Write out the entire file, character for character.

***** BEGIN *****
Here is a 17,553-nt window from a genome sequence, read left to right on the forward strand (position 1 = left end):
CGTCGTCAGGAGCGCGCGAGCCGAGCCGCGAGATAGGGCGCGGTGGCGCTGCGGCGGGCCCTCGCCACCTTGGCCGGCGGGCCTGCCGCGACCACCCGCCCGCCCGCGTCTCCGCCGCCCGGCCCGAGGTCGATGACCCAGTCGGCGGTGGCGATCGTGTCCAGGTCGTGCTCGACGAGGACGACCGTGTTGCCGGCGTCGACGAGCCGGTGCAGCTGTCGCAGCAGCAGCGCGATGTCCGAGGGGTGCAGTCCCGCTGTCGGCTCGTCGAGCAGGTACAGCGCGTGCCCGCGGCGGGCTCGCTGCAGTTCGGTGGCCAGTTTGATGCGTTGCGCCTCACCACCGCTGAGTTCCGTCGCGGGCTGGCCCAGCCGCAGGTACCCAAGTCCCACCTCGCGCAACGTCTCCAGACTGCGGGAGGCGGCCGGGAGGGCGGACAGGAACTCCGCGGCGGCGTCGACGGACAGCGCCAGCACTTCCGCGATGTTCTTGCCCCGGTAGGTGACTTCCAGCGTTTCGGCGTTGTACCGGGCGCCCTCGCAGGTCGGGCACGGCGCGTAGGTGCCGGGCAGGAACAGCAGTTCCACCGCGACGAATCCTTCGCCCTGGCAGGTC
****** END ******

Here is a 17,553-nt window from a genome sequence, read left to right on the forward strand (position 1 = left end):
CGTCGTCAGGAGCGCGCGAGCCGAGCCGCGAGATAGGGCGCGGTGGCGCTGCGGCGGGCCCTCGCCACCTTGGCCGGCGGGCCTGCCGCGACCACCCGCCCGCCCGCGTCTCCGCCGCCCGGCCCGAGGTCGATGACCCAGTCGGCGGTGGCGATCGTGTCCAGGTCGTGCTCGACGAGGACGACCGTGTTGCCGGCGTCGACGAGCCGGTGCAGCTGTCGCAGCAGCAGCGCGATGTCCGAGGGGTGCAGTCCCGCTGTCGGCTCGTCGAGCAGGTACAGCGCGTGCCCGCGGCGGGCTCGCTGCAGTTCGGTGGCCAGTTTGATGCGTTGCGCCTCACCACCGCTGAGTTCCGTCGCGGGCTGGCCCAGCCGCAGGTACCCAAGTCCCACCTCGCGCAACGTCTCCAGACTGCGGGAGGCGGCCGGGAGGGCGGACAGGAACTCCGCGGCGGCGTCGACGGACAGCGCCAGCACTTCCGCGATGTTCTTGCCCCGGTAGGTGACTTCCAGCGTTTCGGCGTTGTACCGGGCGCCCTCGCAGGTCGGGCACGGCGCGTAGGTGCCGGGCAGGAACAGCAGTTCCACCGCGACGAATCCTTCGCCCTGGCAGGTC